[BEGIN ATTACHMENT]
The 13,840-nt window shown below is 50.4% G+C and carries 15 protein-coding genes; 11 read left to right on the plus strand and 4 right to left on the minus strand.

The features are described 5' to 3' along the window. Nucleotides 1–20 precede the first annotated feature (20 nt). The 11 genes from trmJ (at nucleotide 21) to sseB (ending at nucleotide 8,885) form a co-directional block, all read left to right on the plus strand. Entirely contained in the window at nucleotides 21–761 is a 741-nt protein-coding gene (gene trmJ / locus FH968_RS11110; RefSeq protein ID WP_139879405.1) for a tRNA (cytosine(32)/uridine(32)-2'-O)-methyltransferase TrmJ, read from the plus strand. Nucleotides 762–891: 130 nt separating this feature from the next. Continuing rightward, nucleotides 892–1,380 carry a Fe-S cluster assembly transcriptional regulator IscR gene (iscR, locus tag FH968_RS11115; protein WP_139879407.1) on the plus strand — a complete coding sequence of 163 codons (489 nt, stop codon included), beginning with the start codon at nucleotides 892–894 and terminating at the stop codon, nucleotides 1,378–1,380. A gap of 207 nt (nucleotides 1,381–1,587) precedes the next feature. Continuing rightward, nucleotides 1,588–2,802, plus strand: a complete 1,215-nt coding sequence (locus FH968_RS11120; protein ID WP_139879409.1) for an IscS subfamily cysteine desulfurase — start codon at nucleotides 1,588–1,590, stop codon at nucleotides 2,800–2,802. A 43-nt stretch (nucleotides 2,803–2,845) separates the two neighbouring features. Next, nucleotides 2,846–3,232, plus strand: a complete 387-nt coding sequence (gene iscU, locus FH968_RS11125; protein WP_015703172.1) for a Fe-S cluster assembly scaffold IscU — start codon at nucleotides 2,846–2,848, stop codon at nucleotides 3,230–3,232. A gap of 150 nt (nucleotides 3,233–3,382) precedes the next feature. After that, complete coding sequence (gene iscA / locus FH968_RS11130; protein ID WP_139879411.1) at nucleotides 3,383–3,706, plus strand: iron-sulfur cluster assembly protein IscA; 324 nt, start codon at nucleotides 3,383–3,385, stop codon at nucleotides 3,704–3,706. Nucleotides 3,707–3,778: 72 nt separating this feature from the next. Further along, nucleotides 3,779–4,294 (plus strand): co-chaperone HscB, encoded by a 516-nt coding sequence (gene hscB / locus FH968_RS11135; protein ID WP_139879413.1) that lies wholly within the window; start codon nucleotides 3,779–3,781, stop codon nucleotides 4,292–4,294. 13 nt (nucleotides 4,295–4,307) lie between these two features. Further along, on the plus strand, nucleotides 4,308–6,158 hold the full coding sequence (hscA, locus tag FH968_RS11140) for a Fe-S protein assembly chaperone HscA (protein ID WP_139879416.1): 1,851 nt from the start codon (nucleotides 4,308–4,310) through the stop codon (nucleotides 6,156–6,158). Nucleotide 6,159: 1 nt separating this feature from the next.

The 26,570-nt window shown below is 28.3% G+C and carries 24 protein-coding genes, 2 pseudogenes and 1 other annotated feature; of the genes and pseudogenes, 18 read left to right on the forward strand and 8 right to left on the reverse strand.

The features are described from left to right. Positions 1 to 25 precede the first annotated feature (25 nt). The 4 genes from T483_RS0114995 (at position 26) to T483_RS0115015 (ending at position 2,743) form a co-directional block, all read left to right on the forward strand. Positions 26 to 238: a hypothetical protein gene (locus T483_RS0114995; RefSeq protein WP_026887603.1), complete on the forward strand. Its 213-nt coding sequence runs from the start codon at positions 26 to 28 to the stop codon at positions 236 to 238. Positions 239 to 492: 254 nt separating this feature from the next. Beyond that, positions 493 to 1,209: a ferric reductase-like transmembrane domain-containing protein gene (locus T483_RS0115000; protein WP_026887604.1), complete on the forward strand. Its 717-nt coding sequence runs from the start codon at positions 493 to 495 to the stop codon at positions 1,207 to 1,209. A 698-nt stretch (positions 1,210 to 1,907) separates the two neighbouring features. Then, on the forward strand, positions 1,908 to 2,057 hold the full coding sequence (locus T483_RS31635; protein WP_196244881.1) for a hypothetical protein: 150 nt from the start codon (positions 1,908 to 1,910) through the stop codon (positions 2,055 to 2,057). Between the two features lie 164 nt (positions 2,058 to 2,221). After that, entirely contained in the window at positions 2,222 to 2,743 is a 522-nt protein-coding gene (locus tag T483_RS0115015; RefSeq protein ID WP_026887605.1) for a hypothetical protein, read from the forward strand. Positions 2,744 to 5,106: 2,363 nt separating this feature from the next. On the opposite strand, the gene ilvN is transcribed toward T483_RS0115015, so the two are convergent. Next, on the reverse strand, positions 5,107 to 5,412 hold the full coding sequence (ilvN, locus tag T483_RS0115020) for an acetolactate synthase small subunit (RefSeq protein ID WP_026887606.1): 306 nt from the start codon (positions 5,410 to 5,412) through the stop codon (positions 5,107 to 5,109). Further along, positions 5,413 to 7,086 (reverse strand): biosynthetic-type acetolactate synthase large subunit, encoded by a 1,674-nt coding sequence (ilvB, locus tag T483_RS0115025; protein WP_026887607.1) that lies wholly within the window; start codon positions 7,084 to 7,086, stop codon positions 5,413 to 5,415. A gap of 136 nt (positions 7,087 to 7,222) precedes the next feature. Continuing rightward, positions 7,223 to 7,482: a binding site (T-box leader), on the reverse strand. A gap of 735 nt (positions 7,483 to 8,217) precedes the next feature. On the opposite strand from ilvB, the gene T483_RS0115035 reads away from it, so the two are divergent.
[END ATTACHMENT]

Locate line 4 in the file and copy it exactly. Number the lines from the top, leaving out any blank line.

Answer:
The features are described from left to right. Positions 1 to 25 precede the first annotated feature (25 nt). The 4 genes from T483_RS0114995 (at position 26) to T483_RS0115015 (ending at position 2,743) form a co-directional block, all read left to right on the forward strand. Positions 26 to 238: a hypothetical protein gene (locus T483_RS0114995; RefSeq protein WP_026887603.1), complete on the forward strand. Its 213-nt coding sequence runs from the start codon at positions 26 to 28 to the stop codon at positions 236 to 238. Positions 239 to 492: 254 nt separating this feature from the next. Beyond that, positions 493 to 1,209: a ferric reductase-like transmembrane domain-containing protein gene (locus T483_RS0115000; protein WP_026887604.1), complete on the forward strand. Its 717-nt coding sequence runs from the start codon at positions 493 to 495 to the stop codon at positions 1,207 to 1,209. A 698-nt stretch (positions 1,210 to 1,907) separates the two neighbouring features. Then, on the forward strand, positions 1,908 to 2,057 hold the full coding sequence (locus T483_RS31635; protein WP_196244881.1) for a hypothetical protein: 150 nt from the start codon (positions 1,908 to 1,910) through the stop codon (positions 2,055 to 2,057). Between the two features lie 164 nt (positions 2,058 to 2,221). After that, entirely contained in the window at positions 2,222 to 2,743 is a 522-nt protein-coding gene (locus tag T483_RS0115015; RefSeq protein ID WP_026887605.1) for a hypothetical protein, read from the forward strand. Positions 2,744 to 5,106: 2,363 nt separating this feature from the next. On the opposite strand, the gene ilvN is transcribed toward T483_RS0115015, so the two are convergent. Next, on the reverse strand, positions 5,107 to 5,412 hold the full coding sequence (ilvN, locus tag T483_RS0115020) for an acetolactate synthase small subunit (RefSeq protein ID WP_026887606.1): 306 nt from the start codon (positions 5,410 to 5,412) through the stop codon (positions 5,107 to 5,109). Further along, positions 5,413 to 7,086 (reverse strand): biosynthetic-type acetolactate synthase large subunit, encoded by a 1,674-nt coding sequence (ilvB, locus tag T483_RS0115025; protein WP_026887607.1) that lies wholly within the window; start codon positions 7,084 to 7,086, stop codon positions 5,413 to 5,415. A gap of 136 nt (positions 7,087 to 7,222) precedes the next feature. Continuing rightward, positions 7,223 to 7,482: a binding site (T-box leader), on the reverse strand. A gap of 735 nt (positions 7,483 to 8,217) precedes the next feature. On the opposite strand from ilvB, the gene T483_RS0115035 reads away from it, so the two are divergent.